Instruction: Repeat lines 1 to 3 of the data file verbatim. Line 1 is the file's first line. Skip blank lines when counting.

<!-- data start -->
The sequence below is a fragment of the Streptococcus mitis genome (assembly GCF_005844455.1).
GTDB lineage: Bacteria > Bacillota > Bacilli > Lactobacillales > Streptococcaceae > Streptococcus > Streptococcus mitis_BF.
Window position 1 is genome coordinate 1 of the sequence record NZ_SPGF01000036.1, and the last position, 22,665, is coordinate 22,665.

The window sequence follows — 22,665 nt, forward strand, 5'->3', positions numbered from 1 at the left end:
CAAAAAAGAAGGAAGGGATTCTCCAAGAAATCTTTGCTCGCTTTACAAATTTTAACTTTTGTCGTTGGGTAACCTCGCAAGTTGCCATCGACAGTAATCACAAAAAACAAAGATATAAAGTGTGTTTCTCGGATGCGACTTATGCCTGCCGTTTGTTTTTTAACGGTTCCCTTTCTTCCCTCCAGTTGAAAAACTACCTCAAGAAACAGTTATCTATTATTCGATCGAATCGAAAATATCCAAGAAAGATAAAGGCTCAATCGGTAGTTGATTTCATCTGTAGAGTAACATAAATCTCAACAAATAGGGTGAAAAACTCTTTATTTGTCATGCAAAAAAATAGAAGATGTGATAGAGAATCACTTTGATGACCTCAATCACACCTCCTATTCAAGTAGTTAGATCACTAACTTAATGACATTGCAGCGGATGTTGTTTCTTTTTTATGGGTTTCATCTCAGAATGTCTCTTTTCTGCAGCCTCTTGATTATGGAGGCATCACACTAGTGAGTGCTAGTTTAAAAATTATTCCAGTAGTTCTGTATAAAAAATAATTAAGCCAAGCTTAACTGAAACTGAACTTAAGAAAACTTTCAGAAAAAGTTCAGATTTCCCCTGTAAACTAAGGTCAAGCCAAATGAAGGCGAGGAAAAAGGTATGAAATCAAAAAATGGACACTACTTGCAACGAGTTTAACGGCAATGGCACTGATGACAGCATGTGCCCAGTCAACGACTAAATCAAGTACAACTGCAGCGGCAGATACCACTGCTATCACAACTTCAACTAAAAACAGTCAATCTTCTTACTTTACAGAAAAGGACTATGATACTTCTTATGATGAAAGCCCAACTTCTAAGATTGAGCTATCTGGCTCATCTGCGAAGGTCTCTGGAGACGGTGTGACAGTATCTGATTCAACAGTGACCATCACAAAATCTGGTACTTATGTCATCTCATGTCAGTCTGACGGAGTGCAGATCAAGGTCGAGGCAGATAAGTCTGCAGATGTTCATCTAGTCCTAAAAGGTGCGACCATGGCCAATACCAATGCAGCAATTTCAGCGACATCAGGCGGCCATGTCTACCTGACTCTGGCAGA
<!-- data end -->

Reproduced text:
The sequence below is a fragment of the Streptococcus mitis genome (assembly GCF_005844455.1).
GTDB lineage: Bacteria > Bacillota > Bacilli > Lactobacillales > Streptococcaceae > Streptococcus > Streptococcus mitis_BF.
Window position 1 is genome coordinate 1 of the sequence record NZ_SPGF01000036.1, and the last position, 22,665, is coordinate 22,665.